When we hear the term ‘welfare,’ most of us think about struggling individuals and families who receive supportive benefits from the state. But in fact, private businesses receive as much support from governments as do citizens. We call this corporate welfare.

Corporate welfare is government support for private business. This support takes many forms, both direct and indirect. Direct forms of corporate welfare include things like subsidies, grants, loans and the public buying of shares which allow businesses to emerge, expand, invest and profit.

Indirect forms of corporate welfare are more hidden, less obvious, more diverse and varied. Many are not thought of as being important or beneficial to private businesses. But often, they are more important to businesses and the economy than they are to individual citizens. For instance:

  • Government ministers and other senior members of the state, including the military and members of the royal family, help businesses to expand and sell their products abroad.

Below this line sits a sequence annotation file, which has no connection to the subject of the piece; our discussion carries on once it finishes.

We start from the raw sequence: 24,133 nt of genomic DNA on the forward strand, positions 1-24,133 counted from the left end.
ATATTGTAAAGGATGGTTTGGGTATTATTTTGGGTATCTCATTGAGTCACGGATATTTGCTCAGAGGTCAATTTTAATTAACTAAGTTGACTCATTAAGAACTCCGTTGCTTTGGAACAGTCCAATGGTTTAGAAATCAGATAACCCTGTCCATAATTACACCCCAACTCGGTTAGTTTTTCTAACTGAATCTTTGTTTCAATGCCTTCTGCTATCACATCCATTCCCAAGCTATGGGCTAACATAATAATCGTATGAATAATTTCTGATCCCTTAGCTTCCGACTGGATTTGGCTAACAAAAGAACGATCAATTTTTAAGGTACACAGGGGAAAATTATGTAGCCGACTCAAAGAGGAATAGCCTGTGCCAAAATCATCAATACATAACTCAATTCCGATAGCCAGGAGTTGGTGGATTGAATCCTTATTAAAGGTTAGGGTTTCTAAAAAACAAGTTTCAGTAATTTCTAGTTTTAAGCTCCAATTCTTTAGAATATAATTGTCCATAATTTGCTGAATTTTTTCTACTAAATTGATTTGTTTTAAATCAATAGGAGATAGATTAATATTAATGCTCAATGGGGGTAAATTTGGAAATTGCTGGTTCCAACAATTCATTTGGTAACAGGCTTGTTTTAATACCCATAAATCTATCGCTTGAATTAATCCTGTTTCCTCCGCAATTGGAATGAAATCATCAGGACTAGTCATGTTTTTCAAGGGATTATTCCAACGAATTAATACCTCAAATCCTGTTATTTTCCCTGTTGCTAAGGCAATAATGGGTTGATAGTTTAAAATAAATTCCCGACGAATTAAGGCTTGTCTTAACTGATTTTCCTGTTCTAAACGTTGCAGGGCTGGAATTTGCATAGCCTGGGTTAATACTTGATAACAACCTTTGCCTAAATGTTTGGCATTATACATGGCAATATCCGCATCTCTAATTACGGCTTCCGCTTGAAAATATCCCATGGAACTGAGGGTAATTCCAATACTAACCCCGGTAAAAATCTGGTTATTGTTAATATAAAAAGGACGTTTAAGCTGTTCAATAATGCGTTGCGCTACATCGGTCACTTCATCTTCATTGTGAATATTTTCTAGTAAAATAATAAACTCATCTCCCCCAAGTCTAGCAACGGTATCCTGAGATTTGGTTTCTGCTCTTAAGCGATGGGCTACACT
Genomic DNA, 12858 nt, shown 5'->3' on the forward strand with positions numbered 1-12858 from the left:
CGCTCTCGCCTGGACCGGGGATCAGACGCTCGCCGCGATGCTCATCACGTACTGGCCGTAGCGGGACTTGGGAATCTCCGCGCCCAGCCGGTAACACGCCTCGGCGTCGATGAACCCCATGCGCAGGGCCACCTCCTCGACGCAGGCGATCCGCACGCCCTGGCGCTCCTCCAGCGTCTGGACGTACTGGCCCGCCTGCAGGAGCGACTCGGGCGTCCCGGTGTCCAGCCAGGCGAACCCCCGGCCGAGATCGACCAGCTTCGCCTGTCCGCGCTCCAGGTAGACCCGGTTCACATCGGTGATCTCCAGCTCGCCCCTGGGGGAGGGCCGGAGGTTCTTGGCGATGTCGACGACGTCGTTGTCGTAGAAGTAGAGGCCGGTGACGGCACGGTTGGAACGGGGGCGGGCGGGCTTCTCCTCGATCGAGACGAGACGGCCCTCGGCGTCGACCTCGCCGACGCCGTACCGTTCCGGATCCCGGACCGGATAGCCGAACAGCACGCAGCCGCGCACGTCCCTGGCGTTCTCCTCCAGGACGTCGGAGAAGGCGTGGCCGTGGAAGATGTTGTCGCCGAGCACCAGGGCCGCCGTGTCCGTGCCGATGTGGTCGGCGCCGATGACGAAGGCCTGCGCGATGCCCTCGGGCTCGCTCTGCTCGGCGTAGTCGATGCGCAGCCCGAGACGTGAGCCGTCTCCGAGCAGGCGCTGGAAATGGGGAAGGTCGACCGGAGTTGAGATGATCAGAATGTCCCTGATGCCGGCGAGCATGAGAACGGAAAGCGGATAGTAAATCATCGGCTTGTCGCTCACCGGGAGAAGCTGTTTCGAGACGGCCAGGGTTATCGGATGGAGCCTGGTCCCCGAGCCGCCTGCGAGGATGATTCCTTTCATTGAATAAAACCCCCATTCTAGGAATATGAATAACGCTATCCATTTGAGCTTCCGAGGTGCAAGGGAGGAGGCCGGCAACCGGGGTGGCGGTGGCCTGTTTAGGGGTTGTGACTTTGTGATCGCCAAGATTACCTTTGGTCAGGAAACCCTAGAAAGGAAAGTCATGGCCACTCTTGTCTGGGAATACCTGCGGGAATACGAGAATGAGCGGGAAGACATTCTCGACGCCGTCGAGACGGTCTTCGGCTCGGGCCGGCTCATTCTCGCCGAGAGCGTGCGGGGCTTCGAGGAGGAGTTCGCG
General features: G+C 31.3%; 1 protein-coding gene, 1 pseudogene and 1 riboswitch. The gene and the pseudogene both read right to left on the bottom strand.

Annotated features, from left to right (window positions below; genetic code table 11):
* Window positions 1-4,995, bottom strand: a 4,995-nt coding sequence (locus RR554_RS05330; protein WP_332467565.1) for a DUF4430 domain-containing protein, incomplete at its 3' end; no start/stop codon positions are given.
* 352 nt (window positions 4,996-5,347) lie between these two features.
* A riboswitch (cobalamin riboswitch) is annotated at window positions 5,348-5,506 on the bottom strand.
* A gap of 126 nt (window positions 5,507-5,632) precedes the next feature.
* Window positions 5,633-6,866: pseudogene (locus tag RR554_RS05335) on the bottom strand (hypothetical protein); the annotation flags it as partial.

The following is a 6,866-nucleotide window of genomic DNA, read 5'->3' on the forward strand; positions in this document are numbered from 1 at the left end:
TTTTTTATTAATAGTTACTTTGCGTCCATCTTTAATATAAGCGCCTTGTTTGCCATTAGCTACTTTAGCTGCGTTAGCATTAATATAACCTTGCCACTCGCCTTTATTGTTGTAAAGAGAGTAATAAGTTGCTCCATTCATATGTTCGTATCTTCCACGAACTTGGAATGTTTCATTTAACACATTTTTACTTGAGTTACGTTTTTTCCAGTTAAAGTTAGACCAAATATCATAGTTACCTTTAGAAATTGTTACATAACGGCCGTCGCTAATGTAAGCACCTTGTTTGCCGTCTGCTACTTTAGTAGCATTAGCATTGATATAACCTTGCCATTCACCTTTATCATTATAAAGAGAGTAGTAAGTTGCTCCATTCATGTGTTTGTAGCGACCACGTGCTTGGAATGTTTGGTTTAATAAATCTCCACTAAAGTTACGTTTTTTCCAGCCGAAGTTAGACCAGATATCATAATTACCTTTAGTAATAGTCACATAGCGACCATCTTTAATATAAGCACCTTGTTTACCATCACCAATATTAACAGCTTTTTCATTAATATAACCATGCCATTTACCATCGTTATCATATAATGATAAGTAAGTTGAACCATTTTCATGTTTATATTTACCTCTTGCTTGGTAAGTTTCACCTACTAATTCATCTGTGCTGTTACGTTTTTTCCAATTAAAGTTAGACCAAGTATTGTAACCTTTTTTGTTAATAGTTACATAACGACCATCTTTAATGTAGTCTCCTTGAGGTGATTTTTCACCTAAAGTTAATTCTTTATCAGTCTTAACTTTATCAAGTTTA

• The availability of publicly-subsidised road, rail, shipping and air transport systems as well as centrally funded advice and state insurance services.
  • Education and training services help to ensure that workers have the skills and qualities demanded by employers.
  • The National Health Service helps to ensure that workers remain healthy and productive.
  • Working tax credits effectively subsidise employers’ wage costs.
  • Governments act as major consumers of private sector goods and services, often at ‘above-market’ rates.
  • Governments provide ‘insurance’ services to exporters of products into ‘high-risk’ environments (important especially in defence).
  • Governments also use the tax system to direct support to businesses through various tax-breaks or tax-expenditures.

Providing publicly-funded benefits and services that are aimed at meeting the needs and/or wants of private businesses is a key part of what governments do and have always done. However, the net effect of such interventions is to socialise business risks and ultimately profits.

Not all companies need corporate welfare but most receive it in one form or another. And, our research shows that it is the largest companies that often receive the most.

Despite the importance of corporate welfare, it is under-researched and is seldom discussed and debated. This is why Corporate Welfare Watch exists.

Our aim is to facilitate an informed and open debate of how much corporate welfare the government distributes, to which companies, and to what ends.